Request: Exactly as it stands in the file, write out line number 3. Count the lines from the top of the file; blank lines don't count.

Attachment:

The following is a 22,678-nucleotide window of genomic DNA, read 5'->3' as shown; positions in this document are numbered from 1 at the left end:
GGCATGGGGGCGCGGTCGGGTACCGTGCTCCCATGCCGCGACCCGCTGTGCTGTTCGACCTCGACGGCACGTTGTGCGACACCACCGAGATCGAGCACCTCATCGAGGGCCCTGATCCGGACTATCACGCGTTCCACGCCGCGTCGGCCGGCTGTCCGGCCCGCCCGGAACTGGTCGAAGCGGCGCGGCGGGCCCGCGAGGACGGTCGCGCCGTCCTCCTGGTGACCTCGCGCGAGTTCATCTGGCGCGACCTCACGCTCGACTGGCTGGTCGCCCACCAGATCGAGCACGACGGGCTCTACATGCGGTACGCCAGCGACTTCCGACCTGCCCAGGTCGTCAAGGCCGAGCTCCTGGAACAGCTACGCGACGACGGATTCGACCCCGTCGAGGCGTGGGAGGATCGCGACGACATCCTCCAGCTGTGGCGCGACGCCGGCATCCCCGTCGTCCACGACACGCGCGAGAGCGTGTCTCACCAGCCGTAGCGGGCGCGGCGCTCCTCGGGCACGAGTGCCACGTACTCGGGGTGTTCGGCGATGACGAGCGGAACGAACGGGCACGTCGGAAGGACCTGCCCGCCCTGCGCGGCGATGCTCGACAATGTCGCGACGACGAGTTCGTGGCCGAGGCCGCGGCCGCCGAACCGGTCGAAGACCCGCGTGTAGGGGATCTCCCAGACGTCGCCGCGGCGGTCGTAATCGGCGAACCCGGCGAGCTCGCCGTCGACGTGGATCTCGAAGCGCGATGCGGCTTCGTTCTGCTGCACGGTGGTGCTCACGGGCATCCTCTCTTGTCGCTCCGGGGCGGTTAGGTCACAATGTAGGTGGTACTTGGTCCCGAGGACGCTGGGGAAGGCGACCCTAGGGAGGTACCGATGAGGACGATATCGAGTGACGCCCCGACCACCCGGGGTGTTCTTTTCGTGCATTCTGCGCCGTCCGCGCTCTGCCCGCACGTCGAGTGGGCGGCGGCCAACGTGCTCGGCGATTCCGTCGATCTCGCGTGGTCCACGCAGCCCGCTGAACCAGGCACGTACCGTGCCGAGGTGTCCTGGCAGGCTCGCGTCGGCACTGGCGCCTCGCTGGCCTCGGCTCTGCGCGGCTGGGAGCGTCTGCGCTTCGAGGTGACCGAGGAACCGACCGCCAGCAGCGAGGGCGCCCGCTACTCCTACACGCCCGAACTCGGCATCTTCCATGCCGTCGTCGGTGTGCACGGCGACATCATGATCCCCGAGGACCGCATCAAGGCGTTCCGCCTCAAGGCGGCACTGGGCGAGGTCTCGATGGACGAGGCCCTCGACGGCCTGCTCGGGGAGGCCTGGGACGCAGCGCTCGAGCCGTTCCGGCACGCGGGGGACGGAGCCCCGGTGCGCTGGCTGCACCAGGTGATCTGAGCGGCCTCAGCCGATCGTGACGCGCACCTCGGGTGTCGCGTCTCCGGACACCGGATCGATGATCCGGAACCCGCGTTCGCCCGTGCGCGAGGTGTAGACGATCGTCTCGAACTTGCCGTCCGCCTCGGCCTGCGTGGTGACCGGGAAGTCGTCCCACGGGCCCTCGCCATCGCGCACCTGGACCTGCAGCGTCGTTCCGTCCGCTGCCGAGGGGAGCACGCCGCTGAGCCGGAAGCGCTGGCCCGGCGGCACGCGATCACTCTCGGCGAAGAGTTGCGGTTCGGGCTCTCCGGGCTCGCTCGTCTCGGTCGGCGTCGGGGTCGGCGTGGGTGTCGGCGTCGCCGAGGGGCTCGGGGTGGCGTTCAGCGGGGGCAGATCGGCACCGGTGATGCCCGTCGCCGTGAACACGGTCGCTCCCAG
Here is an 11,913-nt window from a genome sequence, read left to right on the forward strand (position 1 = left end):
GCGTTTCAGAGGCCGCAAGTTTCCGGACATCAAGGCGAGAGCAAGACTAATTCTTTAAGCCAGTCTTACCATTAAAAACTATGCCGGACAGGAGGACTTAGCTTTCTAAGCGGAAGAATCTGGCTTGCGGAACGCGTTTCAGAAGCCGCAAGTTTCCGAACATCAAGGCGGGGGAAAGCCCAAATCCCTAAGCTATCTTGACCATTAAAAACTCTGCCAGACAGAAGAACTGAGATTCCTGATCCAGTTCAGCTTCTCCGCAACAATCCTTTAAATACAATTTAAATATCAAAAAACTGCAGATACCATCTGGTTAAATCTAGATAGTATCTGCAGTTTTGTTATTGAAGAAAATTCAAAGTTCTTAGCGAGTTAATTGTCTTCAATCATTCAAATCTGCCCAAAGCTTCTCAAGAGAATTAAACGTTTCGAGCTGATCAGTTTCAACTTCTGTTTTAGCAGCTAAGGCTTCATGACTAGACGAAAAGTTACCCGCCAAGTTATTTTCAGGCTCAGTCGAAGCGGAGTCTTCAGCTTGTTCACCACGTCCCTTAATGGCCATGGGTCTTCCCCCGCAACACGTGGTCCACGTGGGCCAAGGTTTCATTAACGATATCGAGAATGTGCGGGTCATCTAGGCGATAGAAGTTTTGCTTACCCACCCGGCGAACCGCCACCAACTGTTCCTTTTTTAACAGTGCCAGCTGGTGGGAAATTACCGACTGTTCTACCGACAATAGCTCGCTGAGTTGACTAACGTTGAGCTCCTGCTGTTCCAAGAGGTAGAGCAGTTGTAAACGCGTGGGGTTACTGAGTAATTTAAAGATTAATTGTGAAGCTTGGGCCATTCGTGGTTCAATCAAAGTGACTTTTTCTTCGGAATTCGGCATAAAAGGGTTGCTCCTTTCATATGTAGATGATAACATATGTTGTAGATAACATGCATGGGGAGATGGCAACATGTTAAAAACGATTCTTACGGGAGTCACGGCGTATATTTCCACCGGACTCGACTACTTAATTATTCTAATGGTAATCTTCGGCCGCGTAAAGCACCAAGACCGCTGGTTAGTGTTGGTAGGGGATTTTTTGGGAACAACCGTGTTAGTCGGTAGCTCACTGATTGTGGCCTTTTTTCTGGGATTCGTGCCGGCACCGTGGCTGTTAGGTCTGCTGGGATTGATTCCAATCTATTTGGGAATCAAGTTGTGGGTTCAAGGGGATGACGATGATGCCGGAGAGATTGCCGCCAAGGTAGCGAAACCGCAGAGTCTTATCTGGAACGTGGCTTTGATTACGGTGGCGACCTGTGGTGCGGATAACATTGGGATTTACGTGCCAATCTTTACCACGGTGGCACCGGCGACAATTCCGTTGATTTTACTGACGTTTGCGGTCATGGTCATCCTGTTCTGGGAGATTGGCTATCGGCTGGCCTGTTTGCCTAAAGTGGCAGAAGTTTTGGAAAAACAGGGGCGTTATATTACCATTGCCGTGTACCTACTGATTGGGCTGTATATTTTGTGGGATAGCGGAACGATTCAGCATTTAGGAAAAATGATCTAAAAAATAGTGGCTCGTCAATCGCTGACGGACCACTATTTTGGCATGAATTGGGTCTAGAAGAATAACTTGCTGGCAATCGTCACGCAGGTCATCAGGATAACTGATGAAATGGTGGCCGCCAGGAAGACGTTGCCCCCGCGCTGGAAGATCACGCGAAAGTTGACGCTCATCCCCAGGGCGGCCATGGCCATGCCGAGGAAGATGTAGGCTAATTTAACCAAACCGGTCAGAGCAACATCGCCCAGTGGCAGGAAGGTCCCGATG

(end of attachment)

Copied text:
Here is an 11,913-nt window from a genome sequence, read left to right on the forward strand (position 1 = left end):